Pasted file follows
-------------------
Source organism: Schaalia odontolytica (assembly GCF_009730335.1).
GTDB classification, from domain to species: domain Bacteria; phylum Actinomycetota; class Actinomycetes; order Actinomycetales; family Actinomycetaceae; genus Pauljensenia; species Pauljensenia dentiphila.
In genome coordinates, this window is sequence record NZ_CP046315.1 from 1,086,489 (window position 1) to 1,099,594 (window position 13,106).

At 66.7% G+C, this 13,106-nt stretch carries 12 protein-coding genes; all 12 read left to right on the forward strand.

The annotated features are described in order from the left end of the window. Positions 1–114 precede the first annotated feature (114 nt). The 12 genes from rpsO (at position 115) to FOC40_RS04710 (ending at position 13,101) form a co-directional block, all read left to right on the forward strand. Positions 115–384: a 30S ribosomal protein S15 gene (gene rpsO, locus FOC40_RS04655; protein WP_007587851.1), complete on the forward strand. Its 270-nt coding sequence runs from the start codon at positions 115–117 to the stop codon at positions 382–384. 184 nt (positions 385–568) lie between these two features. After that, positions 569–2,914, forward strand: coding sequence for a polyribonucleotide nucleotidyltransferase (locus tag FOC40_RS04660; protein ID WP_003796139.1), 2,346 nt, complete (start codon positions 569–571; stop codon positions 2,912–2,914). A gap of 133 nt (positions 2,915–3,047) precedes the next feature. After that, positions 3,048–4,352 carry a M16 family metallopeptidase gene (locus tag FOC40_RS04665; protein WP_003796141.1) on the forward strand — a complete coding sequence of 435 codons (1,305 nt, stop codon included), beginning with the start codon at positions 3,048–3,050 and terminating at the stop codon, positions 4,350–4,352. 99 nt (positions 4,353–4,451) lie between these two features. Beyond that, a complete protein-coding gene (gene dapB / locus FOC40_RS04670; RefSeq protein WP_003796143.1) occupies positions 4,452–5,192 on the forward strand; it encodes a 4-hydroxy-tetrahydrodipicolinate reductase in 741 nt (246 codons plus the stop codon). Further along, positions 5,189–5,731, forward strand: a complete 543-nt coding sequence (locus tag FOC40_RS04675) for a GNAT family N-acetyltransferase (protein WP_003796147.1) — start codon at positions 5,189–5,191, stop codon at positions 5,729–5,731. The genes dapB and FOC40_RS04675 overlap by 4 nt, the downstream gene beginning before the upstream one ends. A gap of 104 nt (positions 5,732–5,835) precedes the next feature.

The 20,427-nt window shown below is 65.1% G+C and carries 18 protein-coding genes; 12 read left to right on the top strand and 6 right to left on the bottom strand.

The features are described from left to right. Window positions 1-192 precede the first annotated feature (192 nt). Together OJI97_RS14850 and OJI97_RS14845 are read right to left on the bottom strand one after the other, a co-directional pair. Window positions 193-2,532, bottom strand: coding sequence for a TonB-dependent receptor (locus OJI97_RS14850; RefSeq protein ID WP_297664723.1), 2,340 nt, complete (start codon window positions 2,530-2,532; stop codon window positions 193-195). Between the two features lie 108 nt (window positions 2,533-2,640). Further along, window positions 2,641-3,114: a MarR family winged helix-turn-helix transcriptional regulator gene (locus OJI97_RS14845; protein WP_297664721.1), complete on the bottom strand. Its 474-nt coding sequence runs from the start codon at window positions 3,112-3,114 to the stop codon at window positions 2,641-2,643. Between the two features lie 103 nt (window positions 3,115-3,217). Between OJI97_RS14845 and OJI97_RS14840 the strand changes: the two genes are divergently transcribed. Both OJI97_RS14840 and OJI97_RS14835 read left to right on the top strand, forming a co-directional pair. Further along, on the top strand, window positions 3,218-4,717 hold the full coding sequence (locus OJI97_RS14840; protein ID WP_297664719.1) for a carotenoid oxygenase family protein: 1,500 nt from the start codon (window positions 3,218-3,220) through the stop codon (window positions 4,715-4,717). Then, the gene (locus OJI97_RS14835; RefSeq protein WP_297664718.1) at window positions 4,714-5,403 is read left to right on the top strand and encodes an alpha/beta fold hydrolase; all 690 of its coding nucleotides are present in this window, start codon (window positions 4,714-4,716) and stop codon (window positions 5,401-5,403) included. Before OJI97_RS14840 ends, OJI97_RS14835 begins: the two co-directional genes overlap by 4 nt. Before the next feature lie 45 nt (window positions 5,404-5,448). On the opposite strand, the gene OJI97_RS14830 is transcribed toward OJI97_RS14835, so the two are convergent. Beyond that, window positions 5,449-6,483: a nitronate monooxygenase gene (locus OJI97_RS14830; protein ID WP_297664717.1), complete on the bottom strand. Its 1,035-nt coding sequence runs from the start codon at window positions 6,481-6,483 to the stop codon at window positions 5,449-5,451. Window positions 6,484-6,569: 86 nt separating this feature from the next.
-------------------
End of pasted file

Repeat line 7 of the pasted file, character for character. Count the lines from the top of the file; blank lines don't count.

The features are described from left to right. Window positions 1-192 precede the first annotated feature (192 nt). Together OJI97_RS14850 and OJI97_RS14845 are read right to left on the bottom strand one after the other, a co-directional pair. Window positions 193-2,532, bottom strand: coding sequence for a TonB-dependent receptor (locus OJI97_RS14850; RefSeq protein ID WP_297664723.1), 2,340 nt, complete (start codon window positions 2,530-2,532; stop codon window positions 193-195). Between the two features lie 108 nt (window positions 2,533-2,640). Further along, window positions 2,641-3,114: a MarR family winged helix-turn-helix transcriptional regulator gene (locus OJI97_RS14845; protein WP_297664721.1), complete on the bottom strand. Its 474-nt coding sequence runs from the start codon at window positions 3,112-3,114 to the stop codon at window positions 2,641-2,643. Between the two features lie 103 nt (window positions 3,115-3,217). Between OJI97_RS14845 and OJI97_RS14840 the strand changes: the two genes are divergently transcribed. Both OJI97_RS14840 and OJI97_RS14835 read left to right on the top strand, forming a co-directional pair. Further along, on the top strand, window positions 3,218-4,717 hold the full coding sequence (locus OJI97_RS14840; protein ID WP_297664719.1) for a carotenoid oxygenase family protein: 1,500 nt from the start codon (window positions 3,218-3,220) through the stop codon (window positions 4,715-4,717). Then, the gene (locus OJI97_RS14835; RefSeq protein WP_297664718.1) at window positions 4,714-5,403 is read left to right on the top strand and encodes an alpha/beta fold hydrolase; all 690 of its coding nucleotides are present in this window, start codon (window positions 4,714-4,716) and stop codon (window positions 5,401-5,403) included. Before OJI97_RS14840 ends, OJI97_RS14835 begins: the two co-directional genes overlap by 4 nt. Before the next feature lie 45 nt (window positions 5,404-5,448). On the opposite strand, the gene OJI97_RS14830 is transcribed toward OJI97_RS14835, so the two are convergent. Beyond that, window positions 5,449-6,483: a nitronate monooxygenase gene (locus OJI97_RS14830; protein ID WP_297664717.1), complete on the bottom strand. Its 1,035-nt coding sequence runs from the start codon at window positions 6,481-6,483 to the stop codon at window positions 5,449-5,451. Window positions 6,484-6,569: 86 nt separating this feature from the next.